Recently, Chris Culliver of the San Francisco 49ers expressed negative sentiment toward the LGBT community in an interview. The National Football League mandated that he take sensitivity classes, and unofficially forced him to apologize for his remarks. The 49ers organization also reprimanded him.
Culliver, like most professional athletes, is not exactly an authority on current events and public policy. Ultimately, his opinion is not going to affect the decisions of the NFL or any government. Why did the NFL care, then, and slap him on the wrist? They cared, like everyone should, because professional athletes have an inordinate amount of influence on our nation’s youth. The NFL is one of the largest businesses in our country, and it employs more than a thousand athletes that all act as public figures in one way or another.
It is for that reason that the opinions of these athletes have to be taken seriously. When I was growing up, I idolized Barry Bonds—a former San Francisco Giants player. When it eventually came out that he cheated via the use of performance enhancing drugs, it hurt me personally. I also carry a more relaxed attitude toward performance enhancing drugs now, and that’s probably because I still want to believe that Bonds was innocent and clean. Luckily, the use of performance enhancing drugs is an issue confined almost exclusively to sports. Bonds’ choices didn’t affect a large part of my life.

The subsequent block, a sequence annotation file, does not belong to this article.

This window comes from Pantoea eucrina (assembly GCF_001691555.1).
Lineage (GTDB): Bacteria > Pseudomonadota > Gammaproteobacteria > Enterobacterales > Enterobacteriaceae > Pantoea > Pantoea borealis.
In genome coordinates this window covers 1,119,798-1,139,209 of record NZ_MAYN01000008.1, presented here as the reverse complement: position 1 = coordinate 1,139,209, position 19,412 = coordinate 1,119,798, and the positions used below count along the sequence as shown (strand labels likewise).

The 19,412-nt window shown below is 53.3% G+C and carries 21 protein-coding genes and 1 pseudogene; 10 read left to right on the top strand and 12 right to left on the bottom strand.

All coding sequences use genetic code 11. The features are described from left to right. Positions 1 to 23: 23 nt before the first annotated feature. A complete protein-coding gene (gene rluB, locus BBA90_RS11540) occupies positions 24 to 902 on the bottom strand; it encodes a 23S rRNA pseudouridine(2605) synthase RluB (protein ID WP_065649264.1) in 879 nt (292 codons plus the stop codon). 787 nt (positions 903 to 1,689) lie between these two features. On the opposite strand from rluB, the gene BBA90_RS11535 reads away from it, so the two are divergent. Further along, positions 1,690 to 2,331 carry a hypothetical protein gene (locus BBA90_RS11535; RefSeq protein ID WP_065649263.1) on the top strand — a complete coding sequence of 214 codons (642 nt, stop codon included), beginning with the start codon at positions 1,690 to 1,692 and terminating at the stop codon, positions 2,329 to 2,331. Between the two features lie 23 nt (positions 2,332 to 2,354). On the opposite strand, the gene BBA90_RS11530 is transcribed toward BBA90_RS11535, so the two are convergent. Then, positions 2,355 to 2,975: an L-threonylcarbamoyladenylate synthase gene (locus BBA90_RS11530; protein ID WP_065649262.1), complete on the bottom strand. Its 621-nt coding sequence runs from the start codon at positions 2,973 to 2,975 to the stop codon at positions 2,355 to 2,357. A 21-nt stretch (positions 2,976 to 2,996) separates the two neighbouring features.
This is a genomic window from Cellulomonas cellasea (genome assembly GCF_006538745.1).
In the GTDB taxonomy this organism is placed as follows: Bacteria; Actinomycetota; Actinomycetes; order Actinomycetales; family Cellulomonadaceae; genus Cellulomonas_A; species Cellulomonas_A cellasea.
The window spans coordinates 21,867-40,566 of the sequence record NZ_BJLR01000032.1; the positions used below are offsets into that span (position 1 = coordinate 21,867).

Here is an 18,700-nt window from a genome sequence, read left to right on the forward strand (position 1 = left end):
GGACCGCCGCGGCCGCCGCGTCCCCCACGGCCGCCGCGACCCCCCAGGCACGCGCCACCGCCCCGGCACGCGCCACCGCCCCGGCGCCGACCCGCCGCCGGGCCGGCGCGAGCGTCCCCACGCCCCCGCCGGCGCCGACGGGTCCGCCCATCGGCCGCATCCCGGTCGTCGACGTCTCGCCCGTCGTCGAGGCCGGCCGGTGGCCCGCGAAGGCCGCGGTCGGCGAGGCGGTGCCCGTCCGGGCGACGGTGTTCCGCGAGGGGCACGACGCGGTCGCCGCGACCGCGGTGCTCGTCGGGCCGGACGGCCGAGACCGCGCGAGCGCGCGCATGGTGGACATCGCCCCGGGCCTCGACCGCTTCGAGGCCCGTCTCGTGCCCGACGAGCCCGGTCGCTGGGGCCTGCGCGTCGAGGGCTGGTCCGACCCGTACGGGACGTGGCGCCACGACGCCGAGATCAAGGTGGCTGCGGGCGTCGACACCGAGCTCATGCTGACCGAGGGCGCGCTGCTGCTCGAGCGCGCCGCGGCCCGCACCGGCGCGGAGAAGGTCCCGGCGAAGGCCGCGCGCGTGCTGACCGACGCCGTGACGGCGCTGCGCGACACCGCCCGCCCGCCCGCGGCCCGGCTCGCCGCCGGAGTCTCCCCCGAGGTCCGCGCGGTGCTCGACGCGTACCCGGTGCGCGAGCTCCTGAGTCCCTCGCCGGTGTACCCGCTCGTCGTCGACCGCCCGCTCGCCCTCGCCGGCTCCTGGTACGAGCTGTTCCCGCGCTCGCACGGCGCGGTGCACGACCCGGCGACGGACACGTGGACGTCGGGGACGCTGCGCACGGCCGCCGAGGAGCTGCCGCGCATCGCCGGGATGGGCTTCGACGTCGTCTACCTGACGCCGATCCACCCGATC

Players like Culliver, however, become public figures that stand for wide-reaching ideas. Tim Tebow’s entire marketability is centered around his evangelical faith—what he does on the field is secondary. With so many fans, the NFL and the country had better be careful about handling the public’s perception of players like Tebow. People old enough to have formed their own opinions on most subjects are largely unaffected by these athletes’ opinions. It’s the young kids that we need to be worried for. It isn’t right for their views to be dictated by complete strangers that have their words replayed over the airwaves.